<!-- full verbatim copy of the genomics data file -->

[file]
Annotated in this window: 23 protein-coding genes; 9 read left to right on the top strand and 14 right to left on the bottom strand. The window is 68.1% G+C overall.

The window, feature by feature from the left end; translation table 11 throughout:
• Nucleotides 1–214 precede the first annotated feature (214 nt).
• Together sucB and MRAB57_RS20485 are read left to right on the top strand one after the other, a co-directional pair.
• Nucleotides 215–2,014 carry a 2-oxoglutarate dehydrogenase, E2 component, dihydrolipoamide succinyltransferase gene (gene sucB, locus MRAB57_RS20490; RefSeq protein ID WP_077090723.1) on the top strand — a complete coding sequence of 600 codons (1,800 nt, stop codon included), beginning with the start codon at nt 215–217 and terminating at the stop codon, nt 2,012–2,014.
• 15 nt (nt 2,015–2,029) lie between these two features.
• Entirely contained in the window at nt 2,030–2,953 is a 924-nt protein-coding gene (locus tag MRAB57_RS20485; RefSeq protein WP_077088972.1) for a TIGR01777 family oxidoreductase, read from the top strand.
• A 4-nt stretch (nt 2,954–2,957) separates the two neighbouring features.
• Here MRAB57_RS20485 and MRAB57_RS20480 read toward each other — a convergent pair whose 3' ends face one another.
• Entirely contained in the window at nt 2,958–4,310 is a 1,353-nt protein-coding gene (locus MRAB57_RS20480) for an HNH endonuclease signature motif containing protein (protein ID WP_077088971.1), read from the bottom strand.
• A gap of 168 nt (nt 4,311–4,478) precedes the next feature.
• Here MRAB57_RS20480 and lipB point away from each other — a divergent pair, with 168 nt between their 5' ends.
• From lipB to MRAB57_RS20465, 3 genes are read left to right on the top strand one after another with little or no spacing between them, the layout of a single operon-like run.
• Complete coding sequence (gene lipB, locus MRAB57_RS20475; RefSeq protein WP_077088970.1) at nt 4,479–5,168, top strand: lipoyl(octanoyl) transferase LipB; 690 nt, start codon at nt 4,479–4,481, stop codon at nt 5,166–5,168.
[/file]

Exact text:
Annotated in this window: 23 protein-coding genes; 9 read left to right on the top strand and 14 right to left on the bottom strand. The window is 68.1% G+C overall.

The window, feature by feature from the left end; translation table 11 throughout:
• Nucleotides 1–214 precede the first annotated feature (214 nt).
• Together sucB and MRAB57_RS20485 are read left to right on the top strand one after the other, a co-directional pair.
• Nucleotides 215–2,014 carry a 2-oxoglutarate dehydrogenase, E2 component, dihydrolipoamide succinyltransferase gene (gene sucB, locus MRAB57_RS20490; RefSeq protein ID WP_077090723.1) on the top strand — a complete coding sequence of 600 codons (1,800 nt, stop codon included), beginning with the start codon at nt 215–217 and terminating at the stop codon, nt 2,012–2,014.
• 15 nt (nt 2,015–2,029) lie between these two features.
• Entirely contained in the window at nt 2,030–2,953 is a 924-nt protein-coding gene (locus tag MRAB57_RS20485; RefSeq protein WP_077088972.1) for a TIGR01777 family oxidoreductase, read from the top strand.
• A 4-nt stretch (nt 2,954–2,957) separates the two neighbouring features.
• Here MRAB57_RS20485 and MRAB57_RS20480 read toward each other — a convergent pair whose 3' ends face one another.
• Entirely contained in the window at nt 2,958–4,310 is a 1,353-nt protein-coding gene (locus MRAB57_RS20480) for an HNH endonuclease signature motif containing protein (protein ID WP_077088971.1), read from the bottom strand.
• A gap of 168 nt (nt 4,311–4,478) precedes the next feature.
• Here MRAB57_RS20480 and lipB point away from each other — a divergent pair, with 168 nt between their 5' ends.
• From lipB to MRAB57_RS20465, 3 genes are read left to right on the top strand one after another with little or no spacing between them, the layout of a single operon-like run.
• Complete coding sequence (gene lipB, locus MRAB57_RS20475; RefSeq protein WP_077088970.1) at nt 4,479–5,168, top strand: lipoyl(octanoyl) transferase LipB; 690 nt, start codon at nt 4,479–4,481, stop codon at nt 5,166–5,168.